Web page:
JOBS bill to help small businesses raise cash clears Senate
A bipartisan bill to make it easier for small businesses to raise investment cash by easing federal regulations cleared the Senate, despite warnings from opponents that it could open the door to a new era of fraud.
Senators voted 73 to 26 to approve the legislation, after adding a provision that would bolster investor protections on the emerging practice of “crowd funding” — soliciting pools of investors online and through social media.
The measure now returns to the House, which is expected next week to pass the bill and send it to President Obama, who supports the legislation.
The bipartisan support for the legislation reflects the desire of both parties to show voters that they are trying to bolster the economy. Republicans, in particular, have insisted that the Jumpstart Our Business Start-ups, or JOBS, Act would help smaller companies expand and lead to job growth.
House Majority Leader Eric Cantor (R-Va.) said the bill would “create jobs right away.”
But many economists are skeptical that the legislation will create many jobs.
The bill aims to help smaller businesses attract investment capital by loosening regulations, some stemming from the Sarbanes-Oxley Act, that critics have called onerous and costly.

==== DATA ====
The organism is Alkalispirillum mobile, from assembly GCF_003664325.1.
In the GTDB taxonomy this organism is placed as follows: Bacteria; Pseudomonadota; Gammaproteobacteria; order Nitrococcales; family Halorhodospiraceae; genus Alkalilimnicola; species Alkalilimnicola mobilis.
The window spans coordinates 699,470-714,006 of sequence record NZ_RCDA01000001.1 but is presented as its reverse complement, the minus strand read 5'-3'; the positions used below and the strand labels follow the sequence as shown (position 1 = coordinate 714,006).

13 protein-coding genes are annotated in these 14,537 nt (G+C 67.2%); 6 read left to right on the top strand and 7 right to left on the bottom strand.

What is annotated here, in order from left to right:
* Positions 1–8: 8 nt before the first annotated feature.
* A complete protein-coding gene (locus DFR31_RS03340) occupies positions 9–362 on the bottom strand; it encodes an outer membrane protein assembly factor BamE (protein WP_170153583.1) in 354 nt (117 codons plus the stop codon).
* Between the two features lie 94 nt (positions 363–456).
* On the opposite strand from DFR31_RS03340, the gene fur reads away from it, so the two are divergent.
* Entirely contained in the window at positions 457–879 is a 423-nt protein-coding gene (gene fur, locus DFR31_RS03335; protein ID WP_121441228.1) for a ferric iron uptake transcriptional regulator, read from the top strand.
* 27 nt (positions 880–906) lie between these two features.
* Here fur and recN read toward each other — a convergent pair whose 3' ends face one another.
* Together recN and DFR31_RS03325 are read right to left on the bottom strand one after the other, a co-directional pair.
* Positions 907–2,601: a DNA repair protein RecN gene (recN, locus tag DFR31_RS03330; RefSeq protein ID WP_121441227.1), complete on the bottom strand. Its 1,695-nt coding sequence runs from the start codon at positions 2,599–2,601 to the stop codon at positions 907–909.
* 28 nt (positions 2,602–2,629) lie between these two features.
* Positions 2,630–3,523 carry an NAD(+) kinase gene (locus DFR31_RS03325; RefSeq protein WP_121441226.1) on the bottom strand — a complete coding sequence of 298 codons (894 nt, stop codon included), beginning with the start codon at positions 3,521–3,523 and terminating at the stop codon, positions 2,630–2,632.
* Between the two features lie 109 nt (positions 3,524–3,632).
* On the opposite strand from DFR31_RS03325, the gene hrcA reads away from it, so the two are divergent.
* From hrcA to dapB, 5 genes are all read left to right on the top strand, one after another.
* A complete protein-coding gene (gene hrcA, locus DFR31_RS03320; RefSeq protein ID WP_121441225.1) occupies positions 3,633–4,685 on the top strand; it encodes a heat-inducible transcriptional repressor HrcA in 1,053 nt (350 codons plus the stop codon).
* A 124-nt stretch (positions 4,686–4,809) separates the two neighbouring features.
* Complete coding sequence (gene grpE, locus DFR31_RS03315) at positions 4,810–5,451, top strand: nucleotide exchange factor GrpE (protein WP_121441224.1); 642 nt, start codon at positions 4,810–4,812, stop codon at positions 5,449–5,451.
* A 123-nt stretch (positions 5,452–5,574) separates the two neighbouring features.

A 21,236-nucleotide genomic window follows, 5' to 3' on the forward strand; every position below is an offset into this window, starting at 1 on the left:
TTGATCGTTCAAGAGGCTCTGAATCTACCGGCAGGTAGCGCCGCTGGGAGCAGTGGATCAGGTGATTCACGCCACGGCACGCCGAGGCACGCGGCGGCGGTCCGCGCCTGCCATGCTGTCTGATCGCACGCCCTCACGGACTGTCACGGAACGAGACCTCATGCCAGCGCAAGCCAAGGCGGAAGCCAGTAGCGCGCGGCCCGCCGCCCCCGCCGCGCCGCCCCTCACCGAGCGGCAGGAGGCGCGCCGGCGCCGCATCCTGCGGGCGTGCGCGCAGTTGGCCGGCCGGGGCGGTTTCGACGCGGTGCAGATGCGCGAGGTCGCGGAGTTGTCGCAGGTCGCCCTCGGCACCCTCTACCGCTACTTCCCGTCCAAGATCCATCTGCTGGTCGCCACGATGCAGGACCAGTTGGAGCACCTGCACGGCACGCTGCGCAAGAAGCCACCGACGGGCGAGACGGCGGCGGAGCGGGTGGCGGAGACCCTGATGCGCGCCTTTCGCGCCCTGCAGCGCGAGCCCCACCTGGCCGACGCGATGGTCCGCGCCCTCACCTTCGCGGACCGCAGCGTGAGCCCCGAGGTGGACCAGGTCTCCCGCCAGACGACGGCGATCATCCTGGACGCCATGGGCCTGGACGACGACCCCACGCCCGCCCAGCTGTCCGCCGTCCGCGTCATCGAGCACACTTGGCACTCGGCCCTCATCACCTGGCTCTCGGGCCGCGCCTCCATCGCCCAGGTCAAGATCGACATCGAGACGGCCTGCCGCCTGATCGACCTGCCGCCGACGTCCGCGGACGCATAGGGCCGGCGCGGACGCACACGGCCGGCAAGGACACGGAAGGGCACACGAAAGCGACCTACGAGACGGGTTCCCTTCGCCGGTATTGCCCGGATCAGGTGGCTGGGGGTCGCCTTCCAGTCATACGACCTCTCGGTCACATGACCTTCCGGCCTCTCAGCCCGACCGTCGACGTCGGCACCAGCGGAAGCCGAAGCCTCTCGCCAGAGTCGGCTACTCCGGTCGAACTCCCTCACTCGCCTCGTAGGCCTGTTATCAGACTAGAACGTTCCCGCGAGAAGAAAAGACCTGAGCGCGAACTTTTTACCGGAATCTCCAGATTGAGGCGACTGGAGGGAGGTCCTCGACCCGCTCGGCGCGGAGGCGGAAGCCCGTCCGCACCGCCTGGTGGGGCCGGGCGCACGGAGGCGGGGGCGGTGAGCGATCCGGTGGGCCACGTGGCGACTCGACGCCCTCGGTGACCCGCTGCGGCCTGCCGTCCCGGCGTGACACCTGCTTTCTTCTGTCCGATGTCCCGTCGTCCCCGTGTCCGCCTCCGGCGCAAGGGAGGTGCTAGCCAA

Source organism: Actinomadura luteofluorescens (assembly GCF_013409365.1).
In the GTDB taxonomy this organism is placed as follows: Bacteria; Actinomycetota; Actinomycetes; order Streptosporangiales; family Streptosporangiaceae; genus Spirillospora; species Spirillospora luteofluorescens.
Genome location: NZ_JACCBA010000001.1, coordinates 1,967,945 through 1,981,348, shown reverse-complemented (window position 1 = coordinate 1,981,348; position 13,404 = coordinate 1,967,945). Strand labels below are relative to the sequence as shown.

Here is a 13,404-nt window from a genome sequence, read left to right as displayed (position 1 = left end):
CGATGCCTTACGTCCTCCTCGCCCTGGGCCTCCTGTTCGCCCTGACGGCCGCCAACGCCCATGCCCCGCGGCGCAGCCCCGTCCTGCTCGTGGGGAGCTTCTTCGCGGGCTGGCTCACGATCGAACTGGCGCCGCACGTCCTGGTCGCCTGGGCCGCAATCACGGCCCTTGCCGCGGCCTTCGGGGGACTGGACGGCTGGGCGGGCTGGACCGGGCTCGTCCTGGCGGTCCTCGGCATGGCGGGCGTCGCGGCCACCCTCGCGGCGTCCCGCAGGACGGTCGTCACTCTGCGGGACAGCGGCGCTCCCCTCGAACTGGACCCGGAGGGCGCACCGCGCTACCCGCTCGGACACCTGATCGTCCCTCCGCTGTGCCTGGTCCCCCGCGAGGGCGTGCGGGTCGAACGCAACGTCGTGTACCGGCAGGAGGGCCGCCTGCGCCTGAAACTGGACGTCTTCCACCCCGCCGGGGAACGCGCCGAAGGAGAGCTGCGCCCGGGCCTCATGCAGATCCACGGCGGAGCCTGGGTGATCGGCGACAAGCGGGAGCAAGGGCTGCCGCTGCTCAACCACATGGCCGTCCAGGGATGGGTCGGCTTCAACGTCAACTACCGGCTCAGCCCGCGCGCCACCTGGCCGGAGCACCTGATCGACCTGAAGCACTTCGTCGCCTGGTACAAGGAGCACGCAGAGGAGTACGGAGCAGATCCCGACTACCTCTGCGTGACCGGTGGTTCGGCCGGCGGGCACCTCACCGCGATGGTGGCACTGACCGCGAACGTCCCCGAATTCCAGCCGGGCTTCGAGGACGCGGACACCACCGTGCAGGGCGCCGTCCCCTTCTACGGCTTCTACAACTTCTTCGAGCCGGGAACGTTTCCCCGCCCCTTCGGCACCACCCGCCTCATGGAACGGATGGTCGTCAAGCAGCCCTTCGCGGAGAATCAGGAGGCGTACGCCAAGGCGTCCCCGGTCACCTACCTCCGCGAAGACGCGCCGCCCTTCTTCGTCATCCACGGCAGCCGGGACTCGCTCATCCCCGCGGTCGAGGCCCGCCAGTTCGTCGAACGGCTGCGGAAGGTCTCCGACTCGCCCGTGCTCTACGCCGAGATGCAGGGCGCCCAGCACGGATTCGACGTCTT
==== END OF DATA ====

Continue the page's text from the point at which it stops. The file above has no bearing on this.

One provision in the legislation would make it easier for businesses to launch initial public offerings by phasing in federal reporting requirements over five years, or when the company reaches more than $1 billion in annual revenue.
“We will rue the day we rammed this through the House and Senate,” said Sen. Richard J. Durbin of Illinois, the No. 2 Democrat, who broke with party leadership in voting against the bill.
An amendment that would require crowd-funding websites, which can pool up to $1 million in investments by selling stock online, to register with the Securities and Exchange Commission passed with bipartisan support.
Watchdogs warned against a provision in the legislation that would ease regulations on the advertising of private stock sales as well as another provision that would allow companies with more than 2,000 stockholders to bypass certain SEC disclosure requirements.
Currently, such disclosure is required for firms with 500 stockholders.
Your guide to our new economic reality.
Get our free business newsletter for insights and tips for getting by.
You may occasionally receive promotional content from the Los Angeles Times.